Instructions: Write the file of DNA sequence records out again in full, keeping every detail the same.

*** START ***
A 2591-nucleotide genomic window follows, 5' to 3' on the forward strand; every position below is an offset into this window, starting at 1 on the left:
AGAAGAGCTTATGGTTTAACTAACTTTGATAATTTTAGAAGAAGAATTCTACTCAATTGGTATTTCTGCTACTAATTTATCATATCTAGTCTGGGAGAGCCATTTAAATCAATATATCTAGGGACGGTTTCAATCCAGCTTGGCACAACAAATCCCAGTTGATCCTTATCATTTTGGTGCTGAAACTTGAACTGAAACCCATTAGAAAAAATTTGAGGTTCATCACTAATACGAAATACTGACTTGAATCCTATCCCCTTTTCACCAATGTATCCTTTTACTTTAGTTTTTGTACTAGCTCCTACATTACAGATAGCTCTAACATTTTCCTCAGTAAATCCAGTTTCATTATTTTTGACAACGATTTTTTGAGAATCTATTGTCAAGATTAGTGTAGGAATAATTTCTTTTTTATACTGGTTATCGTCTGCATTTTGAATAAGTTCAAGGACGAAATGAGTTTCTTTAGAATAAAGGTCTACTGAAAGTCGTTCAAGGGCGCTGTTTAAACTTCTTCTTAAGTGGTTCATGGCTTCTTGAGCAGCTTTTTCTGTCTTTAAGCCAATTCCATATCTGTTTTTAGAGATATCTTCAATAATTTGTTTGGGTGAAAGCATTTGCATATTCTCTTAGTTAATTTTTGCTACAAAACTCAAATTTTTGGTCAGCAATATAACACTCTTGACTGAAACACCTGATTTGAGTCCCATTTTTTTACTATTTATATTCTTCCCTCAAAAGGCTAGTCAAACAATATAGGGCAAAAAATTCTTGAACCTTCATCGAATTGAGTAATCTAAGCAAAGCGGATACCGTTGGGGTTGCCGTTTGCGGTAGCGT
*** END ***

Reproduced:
A 2591-nucleotide genomic window follows, 5' to 3' on the forward strand; every position below is an offset into this window, starting at 1 on the left:
AGAAGAGCTTATGGTTTAACTAACTTTGATAATTTTAGAAGAAGAATTCTACTCAATTGGTATTTCTGCTACTAATTTATCATATCTAGTCTGGGAGAGCCATTTAAATCAATATATCTAGGGACGGTTTCAATCCAGCTTGGCACAACAAATCCCAGTTGATCCTTATCATTTTGGTGCTGAAACTTGAACTGAAACCCATTAGAAAAAATTTGAGGTTCATCACTAATACGAAATACTGACTTGAATCCTATCCCCTTTTCACCAATGTATCCTTTTACTTTAGTTTTTGTACTAGCTCCTACATTACAGATAGCTCTAACATTTTCCTCAGTAAATCCAGTTTCATTATTTTTGACAACGATTTTTTGAGAATCTATTGTCAAGATTAGTGTAGGAATAATTTCTTTTTTATACTGGTTATCGTCTGCATTTTGAATAAGTTCAAGGACGAAATGAGTTTCTTTAGAATAAAGGTCTACTGAAAGTCGTTCAAGGGCGCTGTTTAAACTTCTTCTTAAGTGGTTCATGGCTTCTTGAGCAGCTTTTTCTGTCTTTAAGCCAATTCCATATCTGTTTTTAGAGATATCTTCAATAATTTGTTTGGGTGAAAGCATTTGCATATTCTCTTAGTTAATTTTTGCTACAAAACTCAAATTTTTGGTCAGCAATATAACACTCTTGACTGAAACACCTGATTTGAGTCCCATTTTTTTACTATTTATATTCTTCCCTCAAAAGGCTAGTCAAACAATATAGGGCAAAAAATTCTTGAACCTTCATCGAATTGAGTAATCTAAGCAAAGCGGATACCGTTGGGGTTGCCGTTTGCGGTAGCGT